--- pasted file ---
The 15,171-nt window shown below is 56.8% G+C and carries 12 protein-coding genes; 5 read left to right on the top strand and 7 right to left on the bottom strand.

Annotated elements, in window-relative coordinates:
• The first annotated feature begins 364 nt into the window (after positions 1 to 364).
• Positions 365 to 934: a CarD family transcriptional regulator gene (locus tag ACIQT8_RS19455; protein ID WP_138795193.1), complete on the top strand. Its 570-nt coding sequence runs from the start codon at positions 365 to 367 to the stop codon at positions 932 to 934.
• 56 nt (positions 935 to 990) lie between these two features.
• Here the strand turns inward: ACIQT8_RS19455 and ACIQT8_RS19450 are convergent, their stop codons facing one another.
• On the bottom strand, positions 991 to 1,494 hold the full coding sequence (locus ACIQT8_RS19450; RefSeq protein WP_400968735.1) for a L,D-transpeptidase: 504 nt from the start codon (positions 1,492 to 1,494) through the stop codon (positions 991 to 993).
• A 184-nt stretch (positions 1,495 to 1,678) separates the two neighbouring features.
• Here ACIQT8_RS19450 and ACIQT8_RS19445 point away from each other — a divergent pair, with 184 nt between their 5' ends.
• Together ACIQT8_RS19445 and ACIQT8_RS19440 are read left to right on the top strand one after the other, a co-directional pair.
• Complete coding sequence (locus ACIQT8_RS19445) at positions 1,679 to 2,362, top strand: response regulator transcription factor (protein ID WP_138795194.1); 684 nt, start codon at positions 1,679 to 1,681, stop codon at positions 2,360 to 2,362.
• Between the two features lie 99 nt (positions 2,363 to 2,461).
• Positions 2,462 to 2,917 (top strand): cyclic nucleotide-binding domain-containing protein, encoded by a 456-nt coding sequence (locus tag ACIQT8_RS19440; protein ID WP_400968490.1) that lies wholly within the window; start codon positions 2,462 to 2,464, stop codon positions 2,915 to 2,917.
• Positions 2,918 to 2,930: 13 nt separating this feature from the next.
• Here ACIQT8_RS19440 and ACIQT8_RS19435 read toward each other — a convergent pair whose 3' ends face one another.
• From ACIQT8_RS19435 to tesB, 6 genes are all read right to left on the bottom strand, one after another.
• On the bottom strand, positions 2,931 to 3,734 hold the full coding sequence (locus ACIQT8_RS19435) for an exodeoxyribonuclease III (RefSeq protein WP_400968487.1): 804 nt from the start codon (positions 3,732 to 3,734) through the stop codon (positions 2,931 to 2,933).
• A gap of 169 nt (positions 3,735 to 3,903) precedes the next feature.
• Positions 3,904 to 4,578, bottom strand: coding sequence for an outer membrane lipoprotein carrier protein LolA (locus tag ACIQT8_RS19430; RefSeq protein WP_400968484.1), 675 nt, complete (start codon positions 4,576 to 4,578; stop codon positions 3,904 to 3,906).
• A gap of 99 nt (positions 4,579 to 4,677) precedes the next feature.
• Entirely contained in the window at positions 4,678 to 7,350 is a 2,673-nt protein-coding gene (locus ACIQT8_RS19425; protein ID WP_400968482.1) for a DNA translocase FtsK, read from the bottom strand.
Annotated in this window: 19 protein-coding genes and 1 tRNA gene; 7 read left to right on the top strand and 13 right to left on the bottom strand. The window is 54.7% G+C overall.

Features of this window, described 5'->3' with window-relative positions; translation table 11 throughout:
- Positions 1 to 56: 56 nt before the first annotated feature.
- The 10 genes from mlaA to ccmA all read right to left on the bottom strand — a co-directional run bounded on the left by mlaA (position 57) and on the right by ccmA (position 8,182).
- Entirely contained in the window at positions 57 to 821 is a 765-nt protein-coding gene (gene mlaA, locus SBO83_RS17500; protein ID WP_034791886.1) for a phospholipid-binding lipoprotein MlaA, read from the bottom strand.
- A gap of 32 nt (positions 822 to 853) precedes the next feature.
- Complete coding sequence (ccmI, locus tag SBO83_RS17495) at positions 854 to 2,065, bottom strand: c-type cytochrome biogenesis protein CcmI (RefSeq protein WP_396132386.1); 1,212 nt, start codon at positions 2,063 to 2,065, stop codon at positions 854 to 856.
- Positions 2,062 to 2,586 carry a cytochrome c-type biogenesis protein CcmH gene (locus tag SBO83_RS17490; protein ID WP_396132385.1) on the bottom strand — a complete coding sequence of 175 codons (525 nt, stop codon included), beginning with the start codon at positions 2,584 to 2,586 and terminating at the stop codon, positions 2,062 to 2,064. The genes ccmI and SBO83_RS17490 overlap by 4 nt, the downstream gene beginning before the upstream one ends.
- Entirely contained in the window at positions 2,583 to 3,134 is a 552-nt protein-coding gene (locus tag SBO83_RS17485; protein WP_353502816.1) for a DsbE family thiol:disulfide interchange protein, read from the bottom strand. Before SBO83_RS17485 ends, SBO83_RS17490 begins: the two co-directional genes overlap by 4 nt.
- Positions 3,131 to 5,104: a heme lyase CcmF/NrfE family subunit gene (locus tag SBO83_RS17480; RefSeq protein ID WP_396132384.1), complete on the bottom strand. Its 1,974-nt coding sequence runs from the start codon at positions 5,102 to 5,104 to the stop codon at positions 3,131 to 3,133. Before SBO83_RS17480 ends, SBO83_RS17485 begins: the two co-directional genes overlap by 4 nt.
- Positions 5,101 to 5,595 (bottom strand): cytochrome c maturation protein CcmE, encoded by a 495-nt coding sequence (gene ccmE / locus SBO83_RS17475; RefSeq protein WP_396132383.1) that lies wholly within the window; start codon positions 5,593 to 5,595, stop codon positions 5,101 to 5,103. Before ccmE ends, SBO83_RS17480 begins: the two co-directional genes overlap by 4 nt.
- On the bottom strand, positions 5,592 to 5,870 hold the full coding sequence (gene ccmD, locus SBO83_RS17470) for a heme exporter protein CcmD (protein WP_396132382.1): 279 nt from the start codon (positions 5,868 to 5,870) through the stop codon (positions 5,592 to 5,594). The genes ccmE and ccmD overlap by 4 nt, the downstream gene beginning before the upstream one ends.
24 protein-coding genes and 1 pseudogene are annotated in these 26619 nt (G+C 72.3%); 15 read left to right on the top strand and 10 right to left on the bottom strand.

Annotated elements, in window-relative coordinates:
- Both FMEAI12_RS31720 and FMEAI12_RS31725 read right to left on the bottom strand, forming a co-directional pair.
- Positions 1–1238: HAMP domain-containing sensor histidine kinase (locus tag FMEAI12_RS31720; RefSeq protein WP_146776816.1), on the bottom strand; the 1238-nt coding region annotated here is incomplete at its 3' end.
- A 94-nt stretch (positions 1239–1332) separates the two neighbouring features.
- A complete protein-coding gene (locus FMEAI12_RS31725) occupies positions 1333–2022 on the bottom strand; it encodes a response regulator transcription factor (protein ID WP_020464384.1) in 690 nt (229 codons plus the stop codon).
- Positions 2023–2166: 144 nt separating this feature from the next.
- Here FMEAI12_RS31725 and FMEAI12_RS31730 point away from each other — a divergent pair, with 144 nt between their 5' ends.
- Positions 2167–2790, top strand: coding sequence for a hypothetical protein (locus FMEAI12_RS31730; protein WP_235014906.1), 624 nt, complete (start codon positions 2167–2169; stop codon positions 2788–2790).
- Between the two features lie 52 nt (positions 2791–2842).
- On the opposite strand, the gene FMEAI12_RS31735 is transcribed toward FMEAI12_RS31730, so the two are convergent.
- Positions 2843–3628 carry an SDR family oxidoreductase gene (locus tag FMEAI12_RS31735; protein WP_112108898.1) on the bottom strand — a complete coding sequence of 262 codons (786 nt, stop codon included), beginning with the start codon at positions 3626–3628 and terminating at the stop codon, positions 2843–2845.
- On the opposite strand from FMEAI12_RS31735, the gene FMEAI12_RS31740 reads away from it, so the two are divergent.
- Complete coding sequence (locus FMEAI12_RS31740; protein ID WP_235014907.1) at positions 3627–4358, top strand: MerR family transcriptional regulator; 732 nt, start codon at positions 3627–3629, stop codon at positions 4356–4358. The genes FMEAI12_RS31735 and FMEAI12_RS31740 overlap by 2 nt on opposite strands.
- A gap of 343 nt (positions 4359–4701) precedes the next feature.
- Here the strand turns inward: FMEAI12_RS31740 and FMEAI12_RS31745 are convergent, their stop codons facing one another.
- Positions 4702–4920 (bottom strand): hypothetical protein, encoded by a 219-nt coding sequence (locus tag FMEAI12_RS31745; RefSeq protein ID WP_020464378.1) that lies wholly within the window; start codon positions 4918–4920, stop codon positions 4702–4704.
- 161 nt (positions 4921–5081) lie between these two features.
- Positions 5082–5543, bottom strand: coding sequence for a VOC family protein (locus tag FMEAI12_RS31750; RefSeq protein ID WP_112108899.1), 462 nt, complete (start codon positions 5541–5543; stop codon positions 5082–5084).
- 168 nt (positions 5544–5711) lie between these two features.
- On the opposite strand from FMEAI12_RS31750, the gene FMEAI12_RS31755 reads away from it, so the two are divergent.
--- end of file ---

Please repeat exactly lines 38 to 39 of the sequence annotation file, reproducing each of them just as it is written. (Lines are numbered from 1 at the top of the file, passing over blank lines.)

- A 94-nt stretch (positions 1239–1332) separates the two neighbouring features.
- A complete protein-coding gene (locus FMEAI12_RS31725) occupies positions 1333–2022 on the bottom strand; it encodes a response regulator transcription factor (protein ID WP_020464384.1) in 690 nt (229 codons plus the stop codon).